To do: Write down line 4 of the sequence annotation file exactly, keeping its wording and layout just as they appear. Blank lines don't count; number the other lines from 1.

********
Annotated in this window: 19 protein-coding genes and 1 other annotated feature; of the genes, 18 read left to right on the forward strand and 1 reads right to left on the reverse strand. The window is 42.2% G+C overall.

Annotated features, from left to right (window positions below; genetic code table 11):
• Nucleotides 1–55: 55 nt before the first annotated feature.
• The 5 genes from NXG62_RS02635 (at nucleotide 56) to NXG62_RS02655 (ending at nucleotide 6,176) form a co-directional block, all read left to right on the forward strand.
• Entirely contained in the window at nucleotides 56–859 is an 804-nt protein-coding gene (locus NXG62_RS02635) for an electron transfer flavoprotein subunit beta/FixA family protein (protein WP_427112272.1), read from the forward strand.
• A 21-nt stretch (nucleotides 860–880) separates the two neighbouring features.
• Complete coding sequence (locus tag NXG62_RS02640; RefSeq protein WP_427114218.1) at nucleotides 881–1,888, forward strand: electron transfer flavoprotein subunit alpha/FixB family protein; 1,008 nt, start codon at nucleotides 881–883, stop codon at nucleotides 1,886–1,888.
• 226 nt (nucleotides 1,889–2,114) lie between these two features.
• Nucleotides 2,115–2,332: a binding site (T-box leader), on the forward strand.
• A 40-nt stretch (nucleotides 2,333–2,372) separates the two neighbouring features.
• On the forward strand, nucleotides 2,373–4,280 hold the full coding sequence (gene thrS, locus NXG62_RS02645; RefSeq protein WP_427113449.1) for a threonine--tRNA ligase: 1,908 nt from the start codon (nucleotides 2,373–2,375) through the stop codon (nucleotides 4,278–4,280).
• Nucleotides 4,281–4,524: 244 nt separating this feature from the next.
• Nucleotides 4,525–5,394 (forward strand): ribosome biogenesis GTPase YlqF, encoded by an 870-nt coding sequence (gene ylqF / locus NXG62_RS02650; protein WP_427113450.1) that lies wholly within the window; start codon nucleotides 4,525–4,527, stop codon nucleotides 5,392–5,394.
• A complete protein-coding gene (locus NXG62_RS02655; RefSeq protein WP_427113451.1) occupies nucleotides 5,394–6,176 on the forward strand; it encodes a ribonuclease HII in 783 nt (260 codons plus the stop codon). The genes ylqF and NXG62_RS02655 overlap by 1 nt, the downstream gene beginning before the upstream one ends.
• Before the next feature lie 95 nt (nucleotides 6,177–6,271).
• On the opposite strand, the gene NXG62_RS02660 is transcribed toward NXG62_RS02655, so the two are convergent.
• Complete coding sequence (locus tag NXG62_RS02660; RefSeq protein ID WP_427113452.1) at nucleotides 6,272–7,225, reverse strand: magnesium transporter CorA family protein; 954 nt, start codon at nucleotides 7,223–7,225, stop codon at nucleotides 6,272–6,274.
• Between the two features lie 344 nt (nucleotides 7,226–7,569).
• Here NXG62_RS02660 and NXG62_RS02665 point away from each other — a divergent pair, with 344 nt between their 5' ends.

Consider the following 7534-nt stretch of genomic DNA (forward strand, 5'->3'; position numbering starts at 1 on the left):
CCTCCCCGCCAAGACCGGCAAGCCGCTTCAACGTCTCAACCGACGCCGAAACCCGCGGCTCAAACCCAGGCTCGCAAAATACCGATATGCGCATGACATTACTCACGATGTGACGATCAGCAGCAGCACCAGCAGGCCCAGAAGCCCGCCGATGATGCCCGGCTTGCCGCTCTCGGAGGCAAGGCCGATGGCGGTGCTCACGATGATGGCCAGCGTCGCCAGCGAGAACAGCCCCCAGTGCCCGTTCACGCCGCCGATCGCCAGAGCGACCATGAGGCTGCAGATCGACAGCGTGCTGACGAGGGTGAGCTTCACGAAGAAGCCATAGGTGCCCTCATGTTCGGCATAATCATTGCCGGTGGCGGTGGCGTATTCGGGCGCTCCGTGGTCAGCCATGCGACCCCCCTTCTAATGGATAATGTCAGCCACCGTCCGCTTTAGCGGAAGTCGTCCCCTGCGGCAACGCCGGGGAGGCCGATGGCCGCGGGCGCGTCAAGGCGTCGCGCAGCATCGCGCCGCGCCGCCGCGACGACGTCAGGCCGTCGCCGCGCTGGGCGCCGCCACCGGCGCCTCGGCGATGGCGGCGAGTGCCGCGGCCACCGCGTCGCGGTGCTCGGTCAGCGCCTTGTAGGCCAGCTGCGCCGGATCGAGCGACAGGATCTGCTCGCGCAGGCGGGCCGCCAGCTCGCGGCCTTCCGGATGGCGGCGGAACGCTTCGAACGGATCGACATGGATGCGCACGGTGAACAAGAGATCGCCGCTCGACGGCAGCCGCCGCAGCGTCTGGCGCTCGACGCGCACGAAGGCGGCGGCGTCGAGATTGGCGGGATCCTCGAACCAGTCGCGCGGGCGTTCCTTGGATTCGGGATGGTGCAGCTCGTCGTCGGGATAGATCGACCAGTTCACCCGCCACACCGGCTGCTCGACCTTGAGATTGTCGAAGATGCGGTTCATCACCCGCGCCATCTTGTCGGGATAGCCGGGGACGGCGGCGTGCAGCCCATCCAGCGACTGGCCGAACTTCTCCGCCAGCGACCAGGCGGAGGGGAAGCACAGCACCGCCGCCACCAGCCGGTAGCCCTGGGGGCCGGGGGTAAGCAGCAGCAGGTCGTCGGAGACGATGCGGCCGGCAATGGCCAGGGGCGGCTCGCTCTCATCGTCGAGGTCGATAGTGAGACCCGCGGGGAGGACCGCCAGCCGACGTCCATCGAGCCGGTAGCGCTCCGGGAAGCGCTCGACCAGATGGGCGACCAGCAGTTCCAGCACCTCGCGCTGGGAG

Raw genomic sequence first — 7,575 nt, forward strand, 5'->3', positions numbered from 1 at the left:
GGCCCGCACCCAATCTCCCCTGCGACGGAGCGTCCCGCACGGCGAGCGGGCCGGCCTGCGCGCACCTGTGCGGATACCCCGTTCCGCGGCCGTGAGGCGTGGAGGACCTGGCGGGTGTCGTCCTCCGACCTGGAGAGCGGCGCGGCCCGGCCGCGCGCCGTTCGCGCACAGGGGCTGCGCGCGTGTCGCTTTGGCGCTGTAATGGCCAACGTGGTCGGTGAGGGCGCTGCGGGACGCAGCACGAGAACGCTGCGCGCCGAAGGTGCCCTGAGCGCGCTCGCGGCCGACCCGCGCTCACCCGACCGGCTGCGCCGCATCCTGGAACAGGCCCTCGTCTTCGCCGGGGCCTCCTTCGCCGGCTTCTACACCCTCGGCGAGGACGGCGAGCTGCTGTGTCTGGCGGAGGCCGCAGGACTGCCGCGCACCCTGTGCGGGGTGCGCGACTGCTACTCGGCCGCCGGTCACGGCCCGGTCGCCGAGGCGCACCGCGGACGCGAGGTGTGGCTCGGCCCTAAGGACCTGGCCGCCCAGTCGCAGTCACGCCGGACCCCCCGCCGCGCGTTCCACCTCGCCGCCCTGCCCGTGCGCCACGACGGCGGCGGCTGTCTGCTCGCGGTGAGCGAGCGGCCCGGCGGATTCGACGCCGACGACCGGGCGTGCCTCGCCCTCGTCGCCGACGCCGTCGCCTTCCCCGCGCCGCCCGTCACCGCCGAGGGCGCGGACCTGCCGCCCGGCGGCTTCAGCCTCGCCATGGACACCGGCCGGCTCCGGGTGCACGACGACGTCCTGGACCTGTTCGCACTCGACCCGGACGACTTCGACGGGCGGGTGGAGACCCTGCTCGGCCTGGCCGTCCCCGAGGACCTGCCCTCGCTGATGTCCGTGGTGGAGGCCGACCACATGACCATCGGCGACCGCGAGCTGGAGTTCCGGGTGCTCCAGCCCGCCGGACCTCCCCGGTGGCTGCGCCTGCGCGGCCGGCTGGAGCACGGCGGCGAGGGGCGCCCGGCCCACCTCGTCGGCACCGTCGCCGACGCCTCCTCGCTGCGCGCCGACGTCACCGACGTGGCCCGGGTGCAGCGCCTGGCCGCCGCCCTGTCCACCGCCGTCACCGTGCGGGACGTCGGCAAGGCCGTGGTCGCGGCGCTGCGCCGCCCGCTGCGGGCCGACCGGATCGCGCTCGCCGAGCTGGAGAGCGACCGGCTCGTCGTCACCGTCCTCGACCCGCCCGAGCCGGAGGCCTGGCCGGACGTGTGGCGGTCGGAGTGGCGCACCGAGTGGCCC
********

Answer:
• The 5 genes from NXG62_RS02635 (at nucleotide 56) to NXG62_RS02655 (ending at nucleotide 6,176) form a co-directional block, all read left to right on the forward strand.